Ok I'm going to get this a bit brief because I'm afraid I'll give things away if I say too much! I really liked this book. Right from the beginning when Margo climbed in Quentin's window, I was hooked. I had to know more about these characters. I will tell you, I didn't always like Margo. She seems selfish at points, but I think I needed to think that, so I felt some of the conflict that Quentin felt. And at times he frustrated me as well! But what made this book amazing was to watch the changes take place in Quentin as he searches for Margo. He learns so many things about life and people - things we all need to learn. And on a personal note, I really liked that what helped him gain these understanding was the poem "Song of Myself" by Walt Whitman, one of my favorite poets! (I named my dog after him!) Through the lines of this poem, Quientin learns how to truly look at the people around him. It's very clear he hasn't been doing that. And it held up a mirror to how I live my own life.
As Quentin and his friends set out in search of Margo, I felt his urgancy and his need to find her. So when the final scenes play out, I felt all he did as well. It was a roller coaster ride, but one I'm glad I took.
Final thoughts: Boys can relate to Quienten, and we can all relate to what he learns.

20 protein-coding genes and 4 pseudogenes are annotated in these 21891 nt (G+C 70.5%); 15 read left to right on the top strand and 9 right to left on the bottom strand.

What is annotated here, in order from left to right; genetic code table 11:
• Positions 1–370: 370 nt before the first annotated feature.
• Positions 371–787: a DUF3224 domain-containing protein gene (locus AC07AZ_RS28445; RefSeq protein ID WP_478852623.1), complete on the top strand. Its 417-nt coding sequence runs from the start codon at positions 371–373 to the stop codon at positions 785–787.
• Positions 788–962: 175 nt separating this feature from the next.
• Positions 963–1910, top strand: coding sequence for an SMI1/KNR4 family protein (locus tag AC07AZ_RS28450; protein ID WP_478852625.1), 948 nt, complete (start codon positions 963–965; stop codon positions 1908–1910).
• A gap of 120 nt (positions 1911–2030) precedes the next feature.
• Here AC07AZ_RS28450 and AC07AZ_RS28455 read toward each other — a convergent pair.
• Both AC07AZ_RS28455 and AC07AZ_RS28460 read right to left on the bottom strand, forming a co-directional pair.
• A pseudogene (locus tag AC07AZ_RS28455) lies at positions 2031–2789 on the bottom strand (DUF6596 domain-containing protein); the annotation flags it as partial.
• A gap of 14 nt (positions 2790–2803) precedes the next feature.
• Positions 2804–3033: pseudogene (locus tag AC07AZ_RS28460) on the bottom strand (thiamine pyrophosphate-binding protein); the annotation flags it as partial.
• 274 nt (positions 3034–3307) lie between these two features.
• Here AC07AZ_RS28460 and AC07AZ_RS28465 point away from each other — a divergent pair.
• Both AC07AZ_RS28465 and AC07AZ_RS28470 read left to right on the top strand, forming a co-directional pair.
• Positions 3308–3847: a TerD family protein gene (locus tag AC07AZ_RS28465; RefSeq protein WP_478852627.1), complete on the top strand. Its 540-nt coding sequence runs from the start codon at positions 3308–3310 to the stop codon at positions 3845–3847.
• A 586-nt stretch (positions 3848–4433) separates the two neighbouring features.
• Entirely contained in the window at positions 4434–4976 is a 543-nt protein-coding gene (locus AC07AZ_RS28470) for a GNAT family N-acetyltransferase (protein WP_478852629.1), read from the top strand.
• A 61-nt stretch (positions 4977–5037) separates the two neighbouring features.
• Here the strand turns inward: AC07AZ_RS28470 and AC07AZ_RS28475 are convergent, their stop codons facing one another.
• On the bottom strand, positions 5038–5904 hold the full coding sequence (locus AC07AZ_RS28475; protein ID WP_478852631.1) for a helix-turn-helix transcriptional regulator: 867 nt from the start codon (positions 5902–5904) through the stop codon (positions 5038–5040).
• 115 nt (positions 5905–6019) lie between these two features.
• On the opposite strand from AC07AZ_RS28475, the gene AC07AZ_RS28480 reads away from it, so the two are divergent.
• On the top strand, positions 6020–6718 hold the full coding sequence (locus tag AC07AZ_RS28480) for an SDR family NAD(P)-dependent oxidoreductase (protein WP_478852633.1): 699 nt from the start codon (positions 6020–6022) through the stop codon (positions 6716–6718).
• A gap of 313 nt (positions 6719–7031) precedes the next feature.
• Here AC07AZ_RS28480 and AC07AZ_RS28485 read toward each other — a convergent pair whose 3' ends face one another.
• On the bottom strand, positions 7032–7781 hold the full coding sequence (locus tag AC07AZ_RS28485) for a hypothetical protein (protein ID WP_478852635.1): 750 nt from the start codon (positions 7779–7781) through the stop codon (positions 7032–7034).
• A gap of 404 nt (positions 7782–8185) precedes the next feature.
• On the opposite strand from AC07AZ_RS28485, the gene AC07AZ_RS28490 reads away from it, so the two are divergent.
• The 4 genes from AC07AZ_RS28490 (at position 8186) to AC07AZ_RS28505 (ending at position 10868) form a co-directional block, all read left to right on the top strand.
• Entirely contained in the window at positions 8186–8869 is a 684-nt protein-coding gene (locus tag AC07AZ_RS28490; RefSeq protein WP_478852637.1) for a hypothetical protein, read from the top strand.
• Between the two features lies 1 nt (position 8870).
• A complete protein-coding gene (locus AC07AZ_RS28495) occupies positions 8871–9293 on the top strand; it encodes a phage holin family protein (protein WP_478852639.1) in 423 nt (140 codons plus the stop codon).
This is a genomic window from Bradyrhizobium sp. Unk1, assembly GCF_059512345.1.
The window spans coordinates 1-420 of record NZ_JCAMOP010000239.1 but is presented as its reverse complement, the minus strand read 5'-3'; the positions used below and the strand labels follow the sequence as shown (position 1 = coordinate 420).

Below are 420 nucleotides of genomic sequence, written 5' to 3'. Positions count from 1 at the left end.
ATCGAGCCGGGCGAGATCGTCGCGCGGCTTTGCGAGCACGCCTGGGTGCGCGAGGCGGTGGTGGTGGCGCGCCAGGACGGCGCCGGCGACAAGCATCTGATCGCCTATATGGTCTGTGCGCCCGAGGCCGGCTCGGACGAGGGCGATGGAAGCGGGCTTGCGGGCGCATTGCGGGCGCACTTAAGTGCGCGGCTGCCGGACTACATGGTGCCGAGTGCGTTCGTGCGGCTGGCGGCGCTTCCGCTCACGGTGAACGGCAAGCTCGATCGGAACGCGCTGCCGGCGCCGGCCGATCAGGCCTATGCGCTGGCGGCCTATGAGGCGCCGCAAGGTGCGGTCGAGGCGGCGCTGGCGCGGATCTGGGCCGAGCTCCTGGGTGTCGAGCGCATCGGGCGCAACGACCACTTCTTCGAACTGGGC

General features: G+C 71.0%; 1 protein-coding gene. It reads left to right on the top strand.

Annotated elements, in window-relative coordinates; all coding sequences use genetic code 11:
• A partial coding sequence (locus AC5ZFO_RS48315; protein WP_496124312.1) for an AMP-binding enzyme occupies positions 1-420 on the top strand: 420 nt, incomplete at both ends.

Best stick with you image: The fish exploding in the car.
Best for ages: 15+ at least due to mature language and scenes.
All of John Green's book have one thing in common: they are incredibly hard to put down. Like seriously, I stop my life when I get a hold of one of Green's books. Another thing they have in common is a boy that makes me want to wish upon every shooting star. These dudes are great! Quentin and his friends are some of the funniest guys ever!
I was in awe from start to finish. John Green has once again proven himself to be a great writer. This book is ultimately about how we perceive each other. There was not a dull moment in this book. It was hard to put down because it always left me dying to know what happens next. Wonderfully unpredictable, it will hold your attention.
Do I hear Printz Award #3? Well he would deserve it!
When Margo Roth Spiegleman shows up at Quentin Jacobsen's (Q's) window late at night and dressed all in black, Q knows something big is going on. She enlists him in an all night campaign of revenge against some of their classmates. Q thinks this might be his chance to reconnect with Margo, but she runs off the next day leaving him some very cryptic clues. While Q and his friends Ben and Radar try to find the missing Margo Roth Spiegleman, they actually find out more about themselves and their lives along the way.
There were moments that were laugh out loud funny. I found this book very enjoyable, and the characters well drawn and likable. Ben and Radar are the two best friends you wish you had when you were in high school. My only gripe with the book was the ending, I was hoping for so much more, but the journey to get there was so enjoyable that even that didn't bother me. Highly recommended.
I would recommend caution to sensitive readers and teachers, who do not like foul language or references to sex or sex organs in books they read or recommend. There is some bullying, and mild violence.
Paper Towns was
extremely fantastic. Let me just say that now. The writing and voice
was hunorous and witty, but also very real. There was a distinct yet